It isn't an overstatement to suggest that when it comes to climate, the environment, and animal welfare, these days, truth and science take a backseat to political and ideological bias.
Perhaps the jewel in the crown for environmentalists looking to point the finger is Queensland's Great Barrier Reef. Listening to them, there's no doubt agriculture is destroying this natural wonder.
The state government believes it - it must, otherwise it wouldn't continue to push through onerous, unfair Reef regulations decimating agriculture and the many families, communities, and industries reliant on primary production.
Powerful, well-organised propaganda from green groups along with flawed, outdated, non-evidence-based science are the weapons forcing the government's hand.
But it's all false.
Minister for the Environment and Great Barrier Reef Meaghan Scanlon recently said as much when she acknowledged farmers and graziers for their efforts to move away from practices that pose a high risk to water quality.
But don't take my or Ms Scanlon's word for it - examine the science for yourself.
Even the Reef Water Quality Report Card 2019, released earlier this year, showed the Burdekin and Wet Tropics regions - now subject to tighter legislation - had recorded the largest increase in best practice nutrient management for sugarcane, up 6.3 per cent and 6.1pc respectively.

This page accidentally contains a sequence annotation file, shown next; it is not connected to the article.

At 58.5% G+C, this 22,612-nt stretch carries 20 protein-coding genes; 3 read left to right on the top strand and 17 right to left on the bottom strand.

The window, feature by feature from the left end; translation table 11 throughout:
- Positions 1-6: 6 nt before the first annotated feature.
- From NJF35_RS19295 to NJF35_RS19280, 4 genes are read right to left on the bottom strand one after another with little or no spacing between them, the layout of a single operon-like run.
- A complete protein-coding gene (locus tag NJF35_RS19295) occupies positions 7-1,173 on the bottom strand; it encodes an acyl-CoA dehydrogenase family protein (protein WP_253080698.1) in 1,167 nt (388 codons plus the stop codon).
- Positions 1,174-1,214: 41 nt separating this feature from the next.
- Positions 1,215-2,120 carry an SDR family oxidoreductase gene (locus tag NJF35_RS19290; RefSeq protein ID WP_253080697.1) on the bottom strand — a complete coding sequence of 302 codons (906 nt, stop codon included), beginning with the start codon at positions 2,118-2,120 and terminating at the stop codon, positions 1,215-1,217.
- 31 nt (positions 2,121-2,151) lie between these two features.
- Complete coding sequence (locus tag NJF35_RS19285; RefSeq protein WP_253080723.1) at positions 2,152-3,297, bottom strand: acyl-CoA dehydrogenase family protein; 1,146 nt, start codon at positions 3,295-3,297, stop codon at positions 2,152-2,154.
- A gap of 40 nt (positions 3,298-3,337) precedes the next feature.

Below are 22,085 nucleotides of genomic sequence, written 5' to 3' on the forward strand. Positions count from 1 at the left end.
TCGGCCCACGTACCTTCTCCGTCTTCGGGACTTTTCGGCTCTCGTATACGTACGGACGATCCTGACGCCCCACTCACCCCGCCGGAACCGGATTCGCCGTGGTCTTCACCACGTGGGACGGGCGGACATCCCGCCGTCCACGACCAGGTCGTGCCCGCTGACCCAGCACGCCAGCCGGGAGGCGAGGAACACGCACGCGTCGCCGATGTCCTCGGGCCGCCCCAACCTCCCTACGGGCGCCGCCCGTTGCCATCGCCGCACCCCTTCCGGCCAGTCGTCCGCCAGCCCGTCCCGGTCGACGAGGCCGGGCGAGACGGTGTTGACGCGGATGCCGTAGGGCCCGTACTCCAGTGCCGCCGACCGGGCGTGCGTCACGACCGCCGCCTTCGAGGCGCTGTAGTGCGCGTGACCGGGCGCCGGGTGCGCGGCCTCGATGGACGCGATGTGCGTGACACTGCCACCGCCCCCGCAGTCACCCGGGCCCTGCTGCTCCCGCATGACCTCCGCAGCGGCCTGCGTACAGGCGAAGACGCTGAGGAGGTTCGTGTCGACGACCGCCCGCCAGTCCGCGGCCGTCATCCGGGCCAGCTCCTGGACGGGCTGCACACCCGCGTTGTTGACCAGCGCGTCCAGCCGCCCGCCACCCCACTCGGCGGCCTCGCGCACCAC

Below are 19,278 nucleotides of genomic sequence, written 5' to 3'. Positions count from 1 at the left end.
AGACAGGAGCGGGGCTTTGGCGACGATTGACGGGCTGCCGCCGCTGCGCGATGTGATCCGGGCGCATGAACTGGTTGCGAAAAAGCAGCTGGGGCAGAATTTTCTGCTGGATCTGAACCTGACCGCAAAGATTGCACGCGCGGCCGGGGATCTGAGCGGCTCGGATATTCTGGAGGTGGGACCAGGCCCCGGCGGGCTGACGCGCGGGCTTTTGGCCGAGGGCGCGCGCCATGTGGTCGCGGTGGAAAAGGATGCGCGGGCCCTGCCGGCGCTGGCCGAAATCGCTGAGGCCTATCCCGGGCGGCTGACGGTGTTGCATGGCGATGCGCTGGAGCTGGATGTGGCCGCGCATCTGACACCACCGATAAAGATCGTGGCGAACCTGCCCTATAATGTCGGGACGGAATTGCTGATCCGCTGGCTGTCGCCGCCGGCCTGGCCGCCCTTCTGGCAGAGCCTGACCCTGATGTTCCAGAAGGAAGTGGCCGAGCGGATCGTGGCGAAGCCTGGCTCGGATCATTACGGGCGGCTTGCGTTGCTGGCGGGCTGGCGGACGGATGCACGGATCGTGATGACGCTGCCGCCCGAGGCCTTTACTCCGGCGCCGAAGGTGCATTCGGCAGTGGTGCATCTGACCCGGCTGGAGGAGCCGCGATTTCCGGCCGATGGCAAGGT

There is incredible work being done when it comes to improving agricultural practices, much of it at the landowner's expense without compensation, but despite this the regulatory noose keeps on tightening.
We have another chance to try to loosen it, and to beat the drum for truth and common sense on Friday when AgForce and other industry representatives appear as witnesses at a public hearing in Brisbane to support Katter's Australian Party's Reef Regulation Reversal Bill.
The Bill will attempt to wind back Reef regulations to their 2009 level - not an unreasonable request given the vast evidence supporting agriculture's positive impact on Reef health and water quality.
We all agree there needs to be some level of regulation to report environmental harm, but why should it be so acutely targeted at agriculture?
Katter's Australian Party's Bill, while not perfect, is a step in the right direction.
It's why AgForce is urging everyone who's interested in agriculture, and the health of the Reef, to get involved and send a message to the state government that their regulations have gone too far.
View the public hearing timetable: www.parliament.qld.gov.au/work-of-committees/committees/HEC/inquiries/current-inquiries/RGBRPM2021